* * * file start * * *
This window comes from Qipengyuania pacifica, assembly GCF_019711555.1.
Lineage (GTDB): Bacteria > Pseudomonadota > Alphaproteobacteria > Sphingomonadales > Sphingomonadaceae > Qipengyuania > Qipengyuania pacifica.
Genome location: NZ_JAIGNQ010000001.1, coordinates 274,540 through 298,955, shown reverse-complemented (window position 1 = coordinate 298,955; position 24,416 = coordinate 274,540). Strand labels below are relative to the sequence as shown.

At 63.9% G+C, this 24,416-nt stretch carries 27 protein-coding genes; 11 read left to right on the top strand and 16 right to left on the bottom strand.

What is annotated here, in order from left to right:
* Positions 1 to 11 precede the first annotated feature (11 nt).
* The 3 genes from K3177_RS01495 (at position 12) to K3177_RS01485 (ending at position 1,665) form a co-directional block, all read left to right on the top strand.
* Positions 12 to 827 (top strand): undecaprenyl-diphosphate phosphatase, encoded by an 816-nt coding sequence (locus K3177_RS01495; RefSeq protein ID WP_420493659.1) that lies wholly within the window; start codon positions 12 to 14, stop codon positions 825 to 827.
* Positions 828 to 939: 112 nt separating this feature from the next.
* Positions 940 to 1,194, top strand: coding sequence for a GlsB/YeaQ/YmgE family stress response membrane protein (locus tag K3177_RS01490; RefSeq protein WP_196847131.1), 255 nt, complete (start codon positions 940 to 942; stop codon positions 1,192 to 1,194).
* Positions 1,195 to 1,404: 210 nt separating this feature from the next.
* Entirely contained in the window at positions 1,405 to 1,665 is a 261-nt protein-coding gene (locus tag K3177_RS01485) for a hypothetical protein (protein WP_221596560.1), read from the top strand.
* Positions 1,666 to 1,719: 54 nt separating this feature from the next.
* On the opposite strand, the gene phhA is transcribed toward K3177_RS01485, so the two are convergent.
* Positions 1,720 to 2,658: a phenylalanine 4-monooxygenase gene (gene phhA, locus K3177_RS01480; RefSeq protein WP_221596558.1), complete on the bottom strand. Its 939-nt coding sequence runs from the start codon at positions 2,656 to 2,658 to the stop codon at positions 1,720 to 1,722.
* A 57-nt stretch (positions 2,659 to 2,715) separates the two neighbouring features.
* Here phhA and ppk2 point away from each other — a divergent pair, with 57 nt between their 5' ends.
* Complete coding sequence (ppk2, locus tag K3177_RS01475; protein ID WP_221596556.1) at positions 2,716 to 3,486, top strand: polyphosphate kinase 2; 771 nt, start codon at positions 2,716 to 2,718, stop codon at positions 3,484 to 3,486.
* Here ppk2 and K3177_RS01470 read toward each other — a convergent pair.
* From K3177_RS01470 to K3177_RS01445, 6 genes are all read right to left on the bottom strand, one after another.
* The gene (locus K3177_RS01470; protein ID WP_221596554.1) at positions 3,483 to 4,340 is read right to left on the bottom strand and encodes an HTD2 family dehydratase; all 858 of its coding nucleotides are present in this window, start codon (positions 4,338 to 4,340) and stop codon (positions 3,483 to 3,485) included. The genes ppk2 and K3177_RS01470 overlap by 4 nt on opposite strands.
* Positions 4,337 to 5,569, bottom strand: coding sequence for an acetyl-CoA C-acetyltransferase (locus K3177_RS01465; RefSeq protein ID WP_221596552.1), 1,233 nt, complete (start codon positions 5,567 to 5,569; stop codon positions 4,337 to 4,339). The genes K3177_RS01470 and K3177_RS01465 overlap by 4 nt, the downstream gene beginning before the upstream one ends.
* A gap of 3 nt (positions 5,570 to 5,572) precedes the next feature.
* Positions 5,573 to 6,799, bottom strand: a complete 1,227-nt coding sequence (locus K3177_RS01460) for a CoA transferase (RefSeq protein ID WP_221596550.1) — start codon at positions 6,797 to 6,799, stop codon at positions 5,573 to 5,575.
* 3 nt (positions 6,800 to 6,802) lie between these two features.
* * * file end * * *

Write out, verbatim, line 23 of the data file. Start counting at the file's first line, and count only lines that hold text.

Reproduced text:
* A gap of 3 nt (positions 5,570 to 5,572) precedes the next feature.